We Question God

When asked which was the greatest commandment (rule) Jesus said:

“The most important is, ‘Hear, O Israel: The Lord our God, the Lord is one. And you shall love the Lord your God with all your heart and with all your soul and with all your mind and with all your strength.’  The second is this: ‘You shall love your neighbour as yourself.’ There is no other commandment greater than these.” (Mark 12:29-31).

God wants us to love Him and love our neighbours. That is the greatest rule but we are like the lawyer who came back at the Lord with the question “Who is my neighbour” (Luke 10:29)? When the Lord says something instead of obeying we question it. Why?

Where did sin come from?

It all stems back to the first human beings – Adam and Eve. God gave them a wonderful garden to live in and they had a close relationship with God. There was one thing God warned them against. God said “but of the tree of the knowledge of good and evil you shall not eat, for in the day that you eat of it you shall surely die.” (Genesis 2:17). Satan came along and got Eve to question God’s word. “Did God actually say, ‘You shall not eat of any tree in the garden’?” (Genesis 3:1). God spoke the truth. Satan got Eve to question if God was true. That is what has been happening ever since. The Bible explains what is true and people question and reject it.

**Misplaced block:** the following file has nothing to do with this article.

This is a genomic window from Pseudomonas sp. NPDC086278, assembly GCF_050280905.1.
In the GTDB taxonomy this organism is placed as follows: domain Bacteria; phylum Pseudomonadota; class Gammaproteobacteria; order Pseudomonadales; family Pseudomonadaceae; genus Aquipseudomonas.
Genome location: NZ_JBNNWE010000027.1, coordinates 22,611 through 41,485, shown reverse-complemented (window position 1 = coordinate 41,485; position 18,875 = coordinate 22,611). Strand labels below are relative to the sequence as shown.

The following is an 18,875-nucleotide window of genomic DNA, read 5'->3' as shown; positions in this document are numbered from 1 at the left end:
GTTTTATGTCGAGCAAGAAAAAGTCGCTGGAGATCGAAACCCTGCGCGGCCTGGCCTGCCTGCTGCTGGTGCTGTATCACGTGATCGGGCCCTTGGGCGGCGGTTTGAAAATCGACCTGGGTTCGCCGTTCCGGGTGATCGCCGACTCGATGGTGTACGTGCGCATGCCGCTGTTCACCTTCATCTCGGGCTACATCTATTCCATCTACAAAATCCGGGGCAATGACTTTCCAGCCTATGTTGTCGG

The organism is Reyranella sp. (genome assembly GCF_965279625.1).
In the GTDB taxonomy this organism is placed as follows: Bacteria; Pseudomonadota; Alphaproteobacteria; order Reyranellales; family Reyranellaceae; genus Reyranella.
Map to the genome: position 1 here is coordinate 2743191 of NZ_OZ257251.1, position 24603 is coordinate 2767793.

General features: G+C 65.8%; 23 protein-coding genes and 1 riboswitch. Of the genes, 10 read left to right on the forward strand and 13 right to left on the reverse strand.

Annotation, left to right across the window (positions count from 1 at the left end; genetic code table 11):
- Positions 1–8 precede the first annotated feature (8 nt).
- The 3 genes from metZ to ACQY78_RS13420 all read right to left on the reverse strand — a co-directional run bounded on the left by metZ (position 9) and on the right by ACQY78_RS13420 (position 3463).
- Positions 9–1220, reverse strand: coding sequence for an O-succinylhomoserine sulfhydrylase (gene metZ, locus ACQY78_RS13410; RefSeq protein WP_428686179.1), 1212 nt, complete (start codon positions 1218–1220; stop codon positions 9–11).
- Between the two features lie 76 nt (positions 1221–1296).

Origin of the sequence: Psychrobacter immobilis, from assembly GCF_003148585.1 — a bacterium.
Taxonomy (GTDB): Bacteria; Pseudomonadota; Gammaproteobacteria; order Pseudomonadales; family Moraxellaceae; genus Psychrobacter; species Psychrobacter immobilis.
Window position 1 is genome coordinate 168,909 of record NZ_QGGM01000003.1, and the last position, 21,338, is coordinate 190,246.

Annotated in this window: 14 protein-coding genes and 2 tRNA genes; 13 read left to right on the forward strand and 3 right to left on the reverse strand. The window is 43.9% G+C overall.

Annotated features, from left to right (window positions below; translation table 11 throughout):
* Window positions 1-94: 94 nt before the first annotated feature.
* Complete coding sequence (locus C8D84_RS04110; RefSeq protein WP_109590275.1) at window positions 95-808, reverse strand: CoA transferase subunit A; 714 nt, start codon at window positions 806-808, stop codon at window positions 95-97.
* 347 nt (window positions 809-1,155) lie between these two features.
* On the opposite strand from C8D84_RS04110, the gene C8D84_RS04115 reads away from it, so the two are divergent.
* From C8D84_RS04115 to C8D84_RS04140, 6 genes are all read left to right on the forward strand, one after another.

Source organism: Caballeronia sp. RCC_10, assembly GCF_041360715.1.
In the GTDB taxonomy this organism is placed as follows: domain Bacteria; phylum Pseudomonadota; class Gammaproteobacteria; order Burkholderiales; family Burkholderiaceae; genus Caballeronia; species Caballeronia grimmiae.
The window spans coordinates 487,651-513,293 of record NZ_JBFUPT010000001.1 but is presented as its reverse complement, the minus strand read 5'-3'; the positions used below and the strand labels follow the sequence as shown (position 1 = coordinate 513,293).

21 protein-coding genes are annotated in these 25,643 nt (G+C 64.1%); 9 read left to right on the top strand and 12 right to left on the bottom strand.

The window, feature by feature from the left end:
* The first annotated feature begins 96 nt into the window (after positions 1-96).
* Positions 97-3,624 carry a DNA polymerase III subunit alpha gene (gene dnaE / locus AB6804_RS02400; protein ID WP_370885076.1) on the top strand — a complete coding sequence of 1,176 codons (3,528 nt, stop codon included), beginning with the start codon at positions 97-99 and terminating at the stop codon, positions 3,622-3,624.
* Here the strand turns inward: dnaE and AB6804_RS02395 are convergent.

What counts is what we do with the truth